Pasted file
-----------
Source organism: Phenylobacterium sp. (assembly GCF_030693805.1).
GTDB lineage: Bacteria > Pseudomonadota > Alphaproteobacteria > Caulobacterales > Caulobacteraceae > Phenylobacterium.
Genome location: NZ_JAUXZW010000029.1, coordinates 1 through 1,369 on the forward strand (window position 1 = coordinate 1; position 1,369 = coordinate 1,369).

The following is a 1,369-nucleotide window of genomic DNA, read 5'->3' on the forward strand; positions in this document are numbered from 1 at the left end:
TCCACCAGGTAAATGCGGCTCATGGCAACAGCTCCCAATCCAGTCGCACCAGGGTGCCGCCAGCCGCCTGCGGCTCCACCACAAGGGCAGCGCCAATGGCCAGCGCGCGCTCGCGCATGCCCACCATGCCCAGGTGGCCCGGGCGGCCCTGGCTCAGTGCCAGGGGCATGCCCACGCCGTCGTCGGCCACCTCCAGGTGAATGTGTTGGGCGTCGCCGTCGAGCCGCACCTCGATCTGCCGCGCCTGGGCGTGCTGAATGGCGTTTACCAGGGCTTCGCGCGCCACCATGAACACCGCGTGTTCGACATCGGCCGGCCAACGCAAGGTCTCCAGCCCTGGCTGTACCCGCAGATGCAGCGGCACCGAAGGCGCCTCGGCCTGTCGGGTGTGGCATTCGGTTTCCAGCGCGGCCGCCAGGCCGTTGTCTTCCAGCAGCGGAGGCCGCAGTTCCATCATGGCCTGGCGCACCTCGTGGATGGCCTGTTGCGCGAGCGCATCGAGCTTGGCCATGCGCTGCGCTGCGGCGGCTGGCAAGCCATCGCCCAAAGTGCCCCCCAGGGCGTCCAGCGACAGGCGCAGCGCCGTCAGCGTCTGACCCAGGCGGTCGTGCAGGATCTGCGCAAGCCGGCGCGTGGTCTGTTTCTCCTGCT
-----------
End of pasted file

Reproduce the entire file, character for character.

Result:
Source organism: Phenylobacterium sp. (assembly GCF_030693805.1).
GTDB lineage: Bacteria > Pseudomonadota > Alphaproteobacteria > Caulobacterales > Caulobacteraceae > Phenylobacterium.
Genome location: NZ_JAUXZW010000029.1, coordinates 1 through 1,369 on the forward strand (window position 1 = coordinate 1; position 1,369 = coordinate 1,369).

The following is a 1,369-nucleotide window of genomic DNA, read 5'->3' on the forward strand; positions in this document are numbered from 1 at the left end:
TCCACCAGGTAAATGCGGCTCATGGCAACAGCTCCCAATCCAGTCGCACCAGGGTGCCGCCAGCCGCCTGCGGCTCCACCACAAGGGCAGCGCCAATGGCCAGCGCGCGCTCGCGCATGCCCACCATGCCCAGGTGGCCCGGGCGGCCCTGGCTCAGTGCCAGGGGCATGCCCACGCCGTCGTCGGCCACCTCCAGGTGAATGTGTTGGGCGTCGCCGTCGAGCCGCACCTCGATCTGCCGCGCCTGGGCGTGCTGAATGGCGTTTACCAGGGCTTCGCGCGCCACCATGAACACCGCGTGTTCGACATCGGCCGGCCAACGCAAGGTCTCCAGCCCTGGCTGTACCCGCAGATGCAGCGGCACCGAAGGCGCCTCGGCCTGTCGGGTGTGGCATTCGGTTTCCAGCGCGGCCGCCAGGCCGTTGTCTTCCAGCAGCGGAGGCCGCAGTTCCATCATGGCCTGGCGCACCTCGTGGATGGCCTGTTGCGCGAGCGCATCGAGCTTGGCCATGCGCTGCGCTGCGGCGGCTGGCAAGCCATCGCCCAAAGTGCCCCCCAGGGCGTCCAGCGACAGGCGCAGCGCCGTCAGCGTCTGACCCAGGCGGTCGTGCAGGATCTGCGCAAGCCGGCGCGTGGTCTGTTTCTCCTGCT